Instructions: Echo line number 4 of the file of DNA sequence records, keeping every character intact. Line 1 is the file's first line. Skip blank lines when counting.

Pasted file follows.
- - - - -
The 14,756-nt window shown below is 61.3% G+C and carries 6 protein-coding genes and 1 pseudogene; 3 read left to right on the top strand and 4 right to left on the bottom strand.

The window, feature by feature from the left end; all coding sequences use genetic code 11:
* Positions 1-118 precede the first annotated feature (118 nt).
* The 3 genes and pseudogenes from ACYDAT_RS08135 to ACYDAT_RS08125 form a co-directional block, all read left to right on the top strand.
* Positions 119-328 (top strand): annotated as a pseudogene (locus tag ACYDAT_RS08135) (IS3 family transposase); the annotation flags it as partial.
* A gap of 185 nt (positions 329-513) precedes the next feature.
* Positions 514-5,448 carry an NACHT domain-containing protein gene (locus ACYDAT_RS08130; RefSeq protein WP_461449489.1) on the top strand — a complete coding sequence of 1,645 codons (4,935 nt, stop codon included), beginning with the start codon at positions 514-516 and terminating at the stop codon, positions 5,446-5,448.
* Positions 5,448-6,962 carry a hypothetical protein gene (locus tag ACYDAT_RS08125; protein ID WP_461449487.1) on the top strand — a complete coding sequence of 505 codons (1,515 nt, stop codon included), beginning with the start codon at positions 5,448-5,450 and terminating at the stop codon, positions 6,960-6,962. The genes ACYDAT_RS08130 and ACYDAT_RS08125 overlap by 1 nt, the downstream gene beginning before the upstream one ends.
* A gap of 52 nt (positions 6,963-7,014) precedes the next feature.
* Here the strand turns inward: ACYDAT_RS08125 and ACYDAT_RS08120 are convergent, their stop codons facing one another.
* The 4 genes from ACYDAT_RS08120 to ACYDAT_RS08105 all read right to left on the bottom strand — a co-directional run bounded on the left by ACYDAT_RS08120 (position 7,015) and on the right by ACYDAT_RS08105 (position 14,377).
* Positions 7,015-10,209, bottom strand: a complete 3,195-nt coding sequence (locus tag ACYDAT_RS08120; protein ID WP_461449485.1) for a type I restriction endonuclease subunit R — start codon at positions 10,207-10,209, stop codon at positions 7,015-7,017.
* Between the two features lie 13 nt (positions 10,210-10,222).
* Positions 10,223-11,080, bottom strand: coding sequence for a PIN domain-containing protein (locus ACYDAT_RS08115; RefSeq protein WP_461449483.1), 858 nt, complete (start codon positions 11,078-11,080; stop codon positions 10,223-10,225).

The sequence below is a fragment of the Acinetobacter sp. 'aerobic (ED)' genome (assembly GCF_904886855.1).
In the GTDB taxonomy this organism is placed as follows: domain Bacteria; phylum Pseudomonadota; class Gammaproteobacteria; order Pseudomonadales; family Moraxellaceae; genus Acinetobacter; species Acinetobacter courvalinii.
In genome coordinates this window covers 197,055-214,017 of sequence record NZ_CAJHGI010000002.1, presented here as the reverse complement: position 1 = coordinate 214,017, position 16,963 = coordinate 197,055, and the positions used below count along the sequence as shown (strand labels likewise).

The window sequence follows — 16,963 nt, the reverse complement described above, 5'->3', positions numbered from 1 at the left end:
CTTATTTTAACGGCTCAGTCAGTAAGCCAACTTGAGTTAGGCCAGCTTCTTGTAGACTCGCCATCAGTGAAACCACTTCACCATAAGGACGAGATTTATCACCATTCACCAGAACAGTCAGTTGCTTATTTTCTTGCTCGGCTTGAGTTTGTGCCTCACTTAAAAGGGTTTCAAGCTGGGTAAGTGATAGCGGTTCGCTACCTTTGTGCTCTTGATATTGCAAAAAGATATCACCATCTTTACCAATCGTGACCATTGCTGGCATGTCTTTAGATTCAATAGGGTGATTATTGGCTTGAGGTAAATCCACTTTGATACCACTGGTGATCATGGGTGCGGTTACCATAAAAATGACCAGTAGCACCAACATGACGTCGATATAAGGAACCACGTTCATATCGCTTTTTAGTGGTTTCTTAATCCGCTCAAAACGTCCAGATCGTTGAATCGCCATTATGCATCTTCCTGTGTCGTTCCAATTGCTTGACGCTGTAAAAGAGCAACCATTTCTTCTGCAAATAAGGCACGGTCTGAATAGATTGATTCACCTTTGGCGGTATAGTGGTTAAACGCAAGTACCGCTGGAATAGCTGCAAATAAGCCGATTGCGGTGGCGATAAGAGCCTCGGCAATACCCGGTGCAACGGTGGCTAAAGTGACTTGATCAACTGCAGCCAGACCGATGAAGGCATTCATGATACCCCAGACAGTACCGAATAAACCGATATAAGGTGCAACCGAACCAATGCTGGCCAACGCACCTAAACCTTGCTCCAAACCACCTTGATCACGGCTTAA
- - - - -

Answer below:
* The 3 genes and pseudogenes from ACYDAT_RS08135 to ACYDAT_RS08125 form a co-directional block, all read left to right on the top strand.